The continent of Africa is a rich terrain of diverse musical styles, many of which have been featured on recordings and world charts. If Africa is famous for one thing, it will be its diversity and its rich culture. these two things are known to be heavily exported by Music. Without a doubt, Africa has put us on the international market with music more than anything else.
below is the list of some genres of music from Africa.
This dance music developed from the traditional music of the Beti in Cameroon. The sexy dance moves remind of the popular Mapouka from the Ivory Coast.
Fela Kuti created Afrobeat by fusing traditional Nigerian music, jazz and highlife. Today, it is often mixed with hip hop or makossa and well known even outside Africa
Soukous is a form of music that stems from rumba. The late Franco Luambo, who died in 1989 (a.k.a. Luambo Makiadi), performed soukous music with his band OK Jazz for 30 years. Later dubbed TPOK Jazz, the band played Cuban sounds, but Franco also made prominent use of rhythms and themes from his home in the Belgian Congo, which earned him the title “Sorcerer of the guitar”.
Soukous music originated in Zaire, now The Democratic Republic of Congo. Zairean musicians looked for ways to strip Rumba music down. Paris based Conogolese artist Papa Wemba, who died in 2016, performed with two bands— Viva la Music for soukous, and Molokai, featuring French session players, for his pop crossover music.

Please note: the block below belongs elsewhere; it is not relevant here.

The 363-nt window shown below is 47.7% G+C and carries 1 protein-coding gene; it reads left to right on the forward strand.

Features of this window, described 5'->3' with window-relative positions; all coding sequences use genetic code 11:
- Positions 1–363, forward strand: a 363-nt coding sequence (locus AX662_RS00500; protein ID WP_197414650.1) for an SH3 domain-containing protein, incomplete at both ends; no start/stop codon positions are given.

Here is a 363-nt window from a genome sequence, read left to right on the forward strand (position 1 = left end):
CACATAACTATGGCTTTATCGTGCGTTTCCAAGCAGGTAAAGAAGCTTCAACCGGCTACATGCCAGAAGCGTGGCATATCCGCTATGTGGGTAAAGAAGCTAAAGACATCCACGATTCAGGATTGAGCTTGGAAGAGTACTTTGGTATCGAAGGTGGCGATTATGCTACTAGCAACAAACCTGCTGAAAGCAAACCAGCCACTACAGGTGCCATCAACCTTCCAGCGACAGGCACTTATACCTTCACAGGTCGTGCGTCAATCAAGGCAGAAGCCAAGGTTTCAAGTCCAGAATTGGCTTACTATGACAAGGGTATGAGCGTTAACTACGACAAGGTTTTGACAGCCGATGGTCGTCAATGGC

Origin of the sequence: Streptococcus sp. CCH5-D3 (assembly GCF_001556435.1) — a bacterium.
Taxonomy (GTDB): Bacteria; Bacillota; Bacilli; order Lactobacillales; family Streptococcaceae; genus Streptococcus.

A style of popular Senegalese music known in the Serer language as mbalax, it derives from the conservative Serer music tradition of Njuup. In 1979 ‘Little Prince of Dakar’ Youssou N’Dour formed the Super Etoiles and became the most popular exponent of Senegal’s mbalax pop. As well as coming out of the Wolof-dominated capital Dakar, he uses traditional polyrhythms of sabar and tama drumming. Youssou built a massive recording studio in Dakar called Xippi or ‘Eyes Open’. In 1994, Youssou’s collaboration with American/British hip-hop singer Neneh Cherry —the song ‘7 Seconds’— sold over 1.5 million copies and won MTV Europe’s Best Song award.
Zilin is a style rooted in Benin’s unique traditional vocal technique. The strong influence of the voodoo religion is an important part of Benin, which tells of healing and rejuvenating talismans (fetishes). Angelique Kidjo – the queen of African crossover pop, uses the zilin vocal technique. Angelique has often been criticised for having abandoned her African roots, but the impact of her career on African music is undeniable. Now based in New York, she often goes back to her native village Ouidah for spiritual inspiration.
Ubongo has roots from ngoma, vugo, kumbwuya and the driving chakacha with its sexual overtones, which animate most forms of taarab: the music that explores romance and marriage in Tanzania. Swahili for “music of the brain” but it also has heart, bongo grew out of Dar es Salaam’s urban poor. Remmy Ongala tackles thorny social and political issues through music created in this style. In this track, he promotes the use of condoms to protect against AIDS. The song proved too much for Radio Tanzania, which refused to play it. But live shows and black-market tapes ensured that few urban Tanzanians missed the message.
The language and music of Somalia is a mixture of African and Arabic influences. Maryam Mursal’s life and art have intertwined to produce a sound that profoundly reflects these influences: a powerful blend of Islam and Africa that she calls “Somali Jazz”.
is a percussion-based style of the Muslim Yoruba people in Nigeria, West Africa.
Assiko Assiko is a rhythmic dance from Cameroon.